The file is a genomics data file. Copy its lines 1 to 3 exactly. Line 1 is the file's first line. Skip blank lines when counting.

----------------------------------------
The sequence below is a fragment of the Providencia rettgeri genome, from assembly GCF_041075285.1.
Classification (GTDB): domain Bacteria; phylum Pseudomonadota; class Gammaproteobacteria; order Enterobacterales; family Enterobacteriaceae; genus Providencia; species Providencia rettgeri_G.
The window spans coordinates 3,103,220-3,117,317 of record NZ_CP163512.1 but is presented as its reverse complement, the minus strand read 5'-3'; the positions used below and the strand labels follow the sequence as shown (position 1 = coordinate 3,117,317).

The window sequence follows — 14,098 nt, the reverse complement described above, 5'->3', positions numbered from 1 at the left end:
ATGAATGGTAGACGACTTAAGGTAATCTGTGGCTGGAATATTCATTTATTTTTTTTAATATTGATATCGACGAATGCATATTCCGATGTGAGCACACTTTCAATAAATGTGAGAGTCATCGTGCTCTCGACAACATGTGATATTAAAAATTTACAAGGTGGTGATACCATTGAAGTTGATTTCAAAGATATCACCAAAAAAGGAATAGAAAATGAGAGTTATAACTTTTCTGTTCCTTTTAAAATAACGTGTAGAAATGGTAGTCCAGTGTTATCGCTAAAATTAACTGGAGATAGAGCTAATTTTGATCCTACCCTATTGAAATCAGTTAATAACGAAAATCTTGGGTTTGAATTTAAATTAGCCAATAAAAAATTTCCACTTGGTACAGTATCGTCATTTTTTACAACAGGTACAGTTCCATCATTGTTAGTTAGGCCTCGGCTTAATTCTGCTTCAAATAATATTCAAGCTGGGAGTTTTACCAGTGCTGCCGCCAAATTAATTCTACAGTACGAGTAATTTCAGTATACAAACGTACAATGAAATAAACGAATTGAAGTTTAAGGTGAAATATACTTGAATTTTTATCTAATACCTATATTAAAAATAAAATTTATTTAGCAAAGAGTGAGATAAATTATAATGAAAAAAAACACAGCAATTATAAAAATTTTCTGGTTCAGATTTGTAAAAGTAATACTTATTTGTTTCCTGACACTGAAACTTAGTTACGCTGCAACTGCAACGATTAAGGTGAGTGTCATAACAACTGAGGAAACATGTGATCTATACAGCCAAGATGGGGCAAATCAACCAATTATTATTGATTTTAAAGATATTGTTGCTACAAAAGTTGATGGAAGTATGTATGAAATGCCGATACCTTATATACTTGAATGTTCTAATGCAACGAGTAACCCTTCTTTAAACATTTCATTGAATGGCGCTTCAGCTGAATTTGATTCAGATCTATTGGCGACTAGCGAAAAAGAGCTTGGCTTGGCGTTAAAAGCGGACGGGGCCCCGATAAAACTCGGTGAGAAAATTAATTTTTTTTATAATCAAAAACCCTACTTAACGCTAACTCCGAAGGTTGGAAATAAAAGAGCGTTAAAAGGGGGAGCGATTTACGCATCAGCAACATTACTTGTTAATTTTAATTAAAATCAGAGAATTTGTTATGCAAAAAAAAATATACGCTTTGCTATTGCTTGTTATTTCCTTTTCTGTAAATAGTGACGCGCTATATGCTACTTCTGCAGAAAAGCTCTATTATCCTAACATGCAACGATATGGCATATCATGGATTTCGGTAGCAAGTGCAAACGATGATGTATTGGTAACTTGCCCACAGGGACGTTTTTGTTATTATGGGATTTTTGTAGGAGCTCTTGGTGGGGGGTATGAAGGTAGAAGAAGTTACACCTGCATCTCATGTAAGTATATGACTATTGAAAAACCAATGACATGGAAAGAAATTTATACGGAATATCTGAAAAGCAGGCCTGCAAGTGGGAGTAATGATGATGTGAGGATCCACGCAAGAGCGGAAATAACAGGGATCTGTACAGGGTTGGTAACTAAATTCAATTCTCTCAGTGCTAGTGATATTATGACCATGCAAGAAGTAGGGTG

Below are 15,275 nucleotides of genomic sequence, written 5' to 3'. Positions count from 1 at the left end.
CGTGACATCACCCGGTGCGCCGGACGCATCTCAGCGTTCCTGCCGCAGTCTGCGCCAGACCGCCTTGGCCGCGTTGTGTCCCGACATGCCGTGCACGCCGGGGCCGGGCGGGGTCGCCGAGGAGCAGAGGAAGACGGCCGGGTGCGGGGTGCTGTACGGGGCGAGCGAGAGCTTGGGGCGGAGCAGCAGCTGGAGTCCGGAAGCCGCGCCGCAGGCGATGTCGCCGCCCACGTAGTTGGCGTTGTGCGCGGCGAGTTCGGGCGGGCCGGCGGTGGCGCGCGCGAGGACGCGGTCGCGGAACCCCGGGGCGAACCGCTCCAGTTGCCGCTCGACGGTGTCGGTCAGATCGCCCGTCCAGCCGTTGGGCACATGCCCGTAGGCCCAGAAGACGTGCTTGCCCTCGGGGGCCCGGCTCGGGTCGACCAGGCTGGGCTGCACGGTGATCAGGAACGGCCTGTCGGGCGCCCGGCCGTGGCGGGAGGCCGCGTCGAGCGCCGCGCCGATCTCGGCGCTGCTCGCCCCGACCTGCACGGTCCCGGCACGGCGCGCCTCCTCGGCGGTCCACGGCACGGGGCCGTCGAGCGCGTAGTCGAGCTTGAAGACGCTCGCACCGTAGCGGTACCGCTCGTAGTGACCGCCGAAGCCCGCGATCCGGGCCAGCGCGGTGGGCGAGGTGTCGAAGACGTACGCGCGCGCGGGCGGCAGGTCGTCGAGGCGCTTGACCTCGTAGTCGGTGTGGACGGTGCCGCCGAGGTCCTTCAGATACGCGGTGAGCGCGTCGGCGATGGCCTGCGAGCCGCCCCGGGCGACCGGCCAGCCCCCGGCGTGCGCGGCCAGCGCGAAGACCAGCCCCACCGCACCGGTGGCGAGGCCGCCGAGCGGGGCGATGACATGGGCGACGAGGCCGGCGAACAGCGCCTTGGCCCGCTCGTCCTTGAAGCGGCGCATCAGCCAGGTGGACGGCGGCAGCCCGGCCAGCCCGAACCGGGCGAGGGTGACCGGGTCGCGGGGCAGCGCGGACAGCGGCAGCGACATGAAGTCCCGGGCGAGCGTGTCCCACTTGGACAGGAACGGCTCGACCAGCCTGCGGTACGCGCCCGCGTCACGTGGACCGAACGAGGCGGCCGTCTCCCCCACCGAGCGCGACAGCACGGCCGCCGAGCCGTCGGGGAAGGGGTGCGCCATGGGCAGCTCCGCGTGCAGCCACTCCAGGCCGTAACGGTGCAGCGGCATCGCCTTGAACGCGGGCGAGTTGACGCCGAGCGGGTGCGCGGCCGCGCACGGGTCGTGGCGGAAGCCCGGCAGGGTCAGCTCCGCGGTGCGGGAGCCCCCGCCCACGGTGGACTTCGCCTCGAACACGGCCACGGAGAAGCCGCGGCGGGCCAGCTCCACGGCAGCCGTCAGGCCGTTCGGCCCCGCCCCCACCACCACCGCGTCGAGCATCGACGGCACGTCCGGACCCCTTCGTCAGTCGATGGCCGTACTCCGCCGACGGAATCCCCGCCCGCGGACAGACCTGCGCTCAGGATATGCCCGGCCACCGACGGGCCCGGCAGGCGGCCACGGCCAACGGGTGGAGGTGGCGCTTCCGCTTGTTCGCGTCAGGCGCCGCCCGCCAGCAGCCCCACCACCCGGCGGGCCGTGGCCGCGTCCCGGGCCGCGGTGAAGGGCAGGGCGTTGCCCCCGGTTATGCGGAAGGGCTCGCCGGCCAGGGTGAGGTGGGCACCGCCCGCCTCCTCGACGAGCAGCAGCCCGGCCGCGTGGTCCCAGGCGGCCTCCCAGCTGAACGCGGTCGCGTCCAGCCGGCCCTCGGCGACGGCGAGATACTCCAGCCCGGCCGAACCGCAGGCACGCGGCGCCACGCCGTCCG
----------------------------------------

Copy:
The sequence below is a fragment of the Providencia rettgeri genome, from assembly GCF_041075285.1.
Classification (GTDB): domain Bacteria; phylum Pseudomonadota; class Gammaproteobacteria; order Enterobacterales; family Enterobacteriaceae; genus Providencia; species Providencia rettgeri_G.
The window spans coordinates 3,103,220-3,117,317 of record NZ_CP163512.1 but is presented as its reverse complement, the minus strand read 5'-3'; the positions used below and the strand labels follow the sequence as shown (position 1 = coordinate 3,117,317).